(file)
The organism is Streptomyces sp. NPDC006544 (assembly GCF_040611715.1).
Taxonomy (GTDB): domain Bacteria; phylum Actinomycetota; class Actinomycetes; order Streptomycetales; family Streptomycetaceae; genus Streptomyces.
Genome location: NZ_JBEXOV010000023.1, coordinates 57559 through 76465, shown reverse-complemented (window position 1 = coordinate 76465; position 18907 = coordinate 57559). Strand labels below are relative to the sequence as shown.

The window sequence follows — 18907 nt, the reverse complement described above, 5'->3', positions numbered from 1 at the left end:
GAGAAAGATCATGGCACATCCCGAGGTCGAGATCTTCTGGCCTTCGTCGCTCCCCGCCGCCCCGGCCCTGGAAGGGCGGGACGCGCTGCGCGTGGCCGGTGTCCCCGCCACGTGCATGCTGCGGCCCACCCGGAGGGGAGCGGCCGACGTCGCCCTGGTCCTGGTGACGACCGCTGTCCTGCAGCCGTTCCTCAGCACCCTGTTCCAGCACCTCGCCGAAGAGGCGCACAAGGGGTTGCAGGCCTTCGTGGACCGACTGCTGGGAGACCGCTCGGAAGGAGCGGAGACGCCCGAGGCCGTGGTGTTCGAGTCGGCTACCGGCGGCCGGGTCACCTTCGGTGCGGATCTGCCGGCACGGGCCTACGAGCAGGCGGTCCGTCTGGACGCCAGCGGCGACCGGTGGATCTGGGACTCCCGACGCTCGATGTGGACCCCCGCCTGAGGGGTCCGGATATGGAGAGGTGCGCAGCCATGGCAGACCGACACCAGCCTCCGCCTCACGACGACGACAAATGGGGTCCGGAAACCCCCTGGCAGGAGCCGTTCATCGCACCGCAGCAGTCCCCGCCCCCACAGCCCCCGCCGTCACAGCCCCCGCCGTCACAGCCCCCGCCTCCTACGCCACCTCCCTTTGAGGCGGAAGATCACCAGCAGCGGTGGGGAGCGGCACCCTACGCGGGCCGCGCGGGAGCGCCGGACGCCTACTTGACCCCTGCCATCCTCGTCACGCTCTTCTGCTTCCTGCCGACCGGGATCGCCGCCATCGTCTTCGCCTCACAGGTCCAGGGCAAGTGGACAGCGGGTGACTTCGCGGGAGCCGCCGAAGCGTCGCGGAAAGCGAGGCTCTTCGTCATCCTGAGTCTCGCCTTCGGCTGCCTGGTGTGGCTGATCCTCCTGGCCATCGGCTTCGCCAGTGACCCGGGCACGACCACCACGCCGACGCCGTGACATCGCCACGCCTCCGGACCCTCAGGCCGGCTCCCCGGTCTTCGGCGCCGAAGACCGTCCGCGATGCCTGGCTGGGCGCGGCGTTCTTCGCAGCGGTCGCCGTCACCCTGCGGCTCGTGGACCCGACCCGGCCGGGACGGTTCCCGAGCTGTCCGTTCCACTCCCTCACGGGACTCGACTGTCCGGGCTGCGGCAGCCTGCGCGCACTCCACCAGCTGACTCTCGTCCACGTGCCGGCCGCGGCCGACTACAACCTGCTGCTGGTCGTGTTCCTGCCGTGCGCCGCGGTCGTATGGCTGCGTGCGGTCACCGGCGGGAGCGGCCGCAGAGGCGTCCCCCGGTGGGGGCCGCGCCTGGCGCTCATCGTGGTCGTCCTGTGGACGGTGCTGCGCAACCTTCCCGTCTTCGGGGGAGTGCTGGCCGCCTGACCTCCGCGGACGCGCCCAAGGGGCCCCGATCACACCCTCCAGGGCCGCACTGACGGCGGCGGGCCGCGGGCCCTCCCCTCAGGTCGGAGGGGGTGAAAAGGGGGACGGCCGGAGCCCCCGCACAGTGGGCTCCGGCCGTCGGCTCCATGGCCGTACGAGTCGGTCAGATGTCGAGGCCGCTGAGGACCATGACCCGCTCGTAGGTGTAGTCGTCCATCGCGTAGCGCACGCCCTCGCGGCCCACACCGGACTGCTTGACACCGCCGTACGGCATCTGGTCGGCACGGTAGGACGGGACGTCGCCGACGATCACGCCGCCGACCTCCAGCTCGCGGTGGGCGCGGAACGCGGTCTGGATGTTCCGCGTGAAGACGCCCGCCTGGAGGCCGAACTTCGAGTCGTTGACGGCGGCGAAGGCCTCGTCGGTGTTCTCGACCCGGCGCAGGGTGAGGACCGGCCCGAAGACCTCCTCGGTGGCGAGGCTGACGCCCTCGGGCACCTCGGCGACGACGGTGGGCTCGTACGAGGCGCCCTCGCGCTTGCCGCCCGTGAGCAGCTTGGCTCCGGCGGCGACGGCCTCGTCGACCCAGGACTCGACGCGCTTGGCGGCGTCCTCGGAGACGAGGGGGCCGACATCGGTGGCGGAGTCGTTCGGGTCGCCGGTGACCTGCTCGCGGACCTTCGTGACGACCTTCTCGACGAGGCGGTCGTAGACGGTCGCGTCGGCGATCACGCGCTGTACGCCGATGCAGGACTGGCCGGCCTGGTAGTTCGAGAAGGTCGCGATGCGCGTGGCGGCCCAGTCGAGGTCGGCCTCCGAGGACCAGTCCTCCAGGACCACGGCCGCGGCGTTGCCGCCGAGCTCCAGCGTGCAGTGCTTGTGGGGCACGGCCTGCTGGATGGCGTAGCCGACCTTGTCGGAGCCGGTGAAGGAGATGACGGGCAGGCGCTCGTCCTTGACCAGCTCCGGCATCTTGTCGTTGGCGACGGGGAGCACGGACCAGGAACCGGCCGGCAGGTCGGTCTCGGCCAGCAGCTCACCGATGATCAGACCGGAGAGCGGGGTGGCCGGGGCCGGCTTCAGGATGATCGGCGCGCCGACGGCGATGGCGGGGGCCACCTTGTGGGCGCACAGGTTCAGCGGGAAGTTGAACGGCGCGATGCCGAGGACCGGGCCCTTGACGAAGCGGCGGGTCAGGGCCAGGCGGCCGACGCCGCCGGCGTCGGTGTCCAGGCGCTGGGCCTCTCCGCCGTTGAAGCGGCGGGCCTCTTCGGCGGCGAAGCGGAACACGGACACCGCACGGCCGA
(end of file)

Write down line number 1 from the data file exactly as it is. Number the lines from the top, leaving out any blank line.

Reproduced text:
The organism is Streptomyces sp. NPDC006544 (assembly GCF_040611715.1).